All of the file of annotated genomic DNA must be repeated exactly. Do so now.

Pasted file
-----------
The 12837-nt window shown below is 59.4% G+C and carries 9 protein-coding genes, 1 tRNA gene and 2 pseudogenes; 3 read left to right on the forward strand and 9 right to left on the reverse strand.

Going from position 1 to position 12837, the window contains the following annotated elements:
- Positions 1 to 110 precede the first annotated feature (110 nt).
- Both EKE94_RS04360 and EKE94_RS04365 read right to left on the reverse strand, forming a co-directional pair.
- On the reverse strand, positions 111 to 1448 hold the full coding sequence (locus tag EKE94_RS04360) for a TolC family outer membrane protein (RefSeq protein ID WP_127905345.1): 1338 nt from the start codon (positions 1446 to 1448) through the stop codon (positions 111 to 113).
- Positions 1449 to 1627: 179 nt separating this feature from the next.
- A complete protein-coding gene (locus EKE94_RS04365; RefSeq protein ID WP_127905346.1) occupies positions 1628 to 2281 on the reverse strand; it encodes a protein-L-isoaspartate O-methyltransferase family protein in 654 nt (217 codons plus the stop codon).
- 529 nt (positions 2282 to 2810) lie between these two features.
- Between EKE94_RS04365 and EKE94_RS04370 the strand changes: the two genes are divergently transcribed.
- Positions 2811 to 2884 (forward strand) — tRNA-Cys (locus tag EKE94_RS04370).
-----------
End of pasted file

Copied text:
The 12837-nt window shown below is 59.4% G+C and carries 9 protein-coding genes, 1 tRNA gene and 2 pseudogenes; 3 read left to right on the forward strand and 9 right to left on the reverse strand.

Going from position 1 to position 12837, the window contains the following annotated elements:
- Positions 1 to 110 precede the first annotated feature (110 nt).
- Both EKE94_RS04360 and EKE94_RS04365 read right to left on the reverse strand, forming a co-directional pair.
- On the reverse strand, positions 111 to 1448 hold the full coding sequence (locus tag EKE94_RS04360) for a TolC family outer membrane protein (RefSeq protein ID WP_127905345.1): 1338 nt from the start codon (positions 1446 to 1448) through the stop codon (positions 111 to 113).
- Positions 1449 to 1627: 179 nt separating this feature from the next.
- A complete protein-coding gene (locus EKE94_RS04365; RefSeq protein ID WP_127905346.1) occupies positions 1628 to 2281 on the reverse strand; it encodes a protein-L-isoaspartate O-methyltransferase family protein in 654 nt (217 codons plus the stop codon).
- 529 nt (positions 2282 to 2810) lie between these two features.
- Between EKE94_RS04365 and EKE94_RS04370 the strand changes: the two genes are divergently transcribed.
- Positions 2811 to 2884 (forward strand) — tRNA-Cys (locus tag EKE94_RS04370).